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Preventing Cyberbulling When Your Child has ADHD



It used to be if your child was bullied, she could come home and get away from her tormentors. Technology has changed this—cell phones, tablets, and social media can now allow the bully to reach your child wherever she is, at home as well as in school.

Children affected by ADHD are at a greater risk of being bullied by peers. Difficulties with social interactions, keeping and making friends, and academic struggles can single a child out. 

Whereas traditional schoolyard teasing happens face-to-face and can be dealt with in real time, online bullying can feel even more cruel because it is “public” and can be seen by all your child’s peers and beyond. Online bullying has the potential to go viral, and can quickly become overwhelming. It is no longer a limited interaction between two people or a small group, other people who know your child can see online comments or photos. Those comments or images can be passed along to people your child doesn’t know, magnifying the impact. Bullies can hide behind a disguise, posing as someone your child knows or as a new “friend” she has met online. 

Parents need to learn about the dangers of bullying and cyberbullying and how to help their children understand the differences between appropriate teasing and bullying. You can make a difference in preventing bullying and helping your child navigate the experience of having been bullied. 

The difference between teasing and bullying

Teasing is often a part of growing up. It can be friendly and intended to strengthen relationships or influence someone’s behavior. It can also become negative, harsh, or cruel. When does it cross the line to bullying?

Children who are teased can often influence whether the behavior stops. When the teaser recognizes that her friend or peer is upset, she stops her behavior. In contrast, a bully intends to be hurtful or threatening toward her victim, to either cause the other person to be embarrassed or to make the bully look better in some way. Bullies frequently intensify their behavior when they realize their victims are upset or hurt.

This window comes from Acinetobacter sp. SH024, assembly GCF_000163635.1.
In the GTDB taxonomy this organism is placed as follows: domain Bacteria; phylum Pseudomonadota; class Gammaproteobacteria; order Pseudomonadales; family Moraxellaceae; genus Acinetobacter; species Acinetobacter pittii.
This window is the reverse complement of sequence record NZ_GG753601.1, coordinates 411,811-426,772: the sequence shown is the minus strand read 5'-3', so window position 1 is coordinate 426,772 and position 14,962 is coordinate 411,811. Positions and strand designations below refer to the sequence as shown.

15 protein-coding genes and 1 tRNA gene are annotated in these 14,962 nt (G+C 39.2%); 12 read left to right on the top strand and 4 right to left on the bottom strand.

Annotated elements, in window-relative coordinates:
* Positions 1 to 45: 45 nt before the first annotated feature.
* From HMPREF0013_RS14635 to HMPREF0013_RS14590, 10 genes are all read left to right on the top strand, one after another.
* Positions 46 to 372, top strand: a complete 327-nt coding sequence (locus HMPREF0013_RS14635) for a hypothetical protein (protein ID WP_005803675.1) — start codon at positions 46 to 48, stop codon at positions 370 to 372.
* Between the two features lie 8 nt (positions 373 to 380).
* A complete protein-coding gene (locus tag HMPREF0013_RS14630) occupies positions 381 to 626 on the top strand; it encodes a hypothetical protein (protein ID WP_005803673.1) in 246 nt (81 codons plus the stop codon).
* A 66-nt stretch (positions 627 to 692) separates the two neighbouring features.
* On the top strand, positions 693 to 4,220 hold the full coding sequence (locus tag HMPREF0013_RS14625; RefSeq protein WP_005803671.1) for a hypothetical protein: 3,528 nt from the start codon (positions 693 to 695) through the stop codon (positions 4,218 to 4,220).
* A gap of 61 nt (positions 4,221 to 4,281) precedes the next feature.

From bullying to cyberbullying 

Bullying is any unwanted aggressive behavior that involves a power imbalance and is repeated multiple times or is highly likely to be repeated. A recent survey of students between grades 6-12 in the United States found that 28 percent have been bullied, while more than 70 percent witnessed bullying. Of those who experienced bullying, only 30 percent of students reported it to an adult. When an adult did intervene and address a bullying incident, the bullying stopped 57 percent of the time. 

Cyberbullying takes place through electronic sources like texting, social media, or posting videos or pictures online, though it frequently begins in real life encounters. It can be done by sending messages or pictures directly to the victim, or indirectly by stealing passwords or hacking into someone’s account, posing as the victim and posting negative messages. In other situations, information or images of the person who is bullied are passed to other people, or the person is discussed among others online in cruel or degrading ways.

Social media is irresistible to teenagers. In 2015, 92 percent of teens between 13-17 reported going online daily, while 24 percent of those reported going online constantly. 

While teens have always looked for ways to fit in, social media now provides a way to measure how well they fit in—and they are responding to it. A study in Psychological Science shows that when teens viewed pictures with more “likes” than others, or viewed their own pictures that had been “liked,” they experienced a greater response in the reward centers of their brains than when they viewed pictures with fewer “likes.”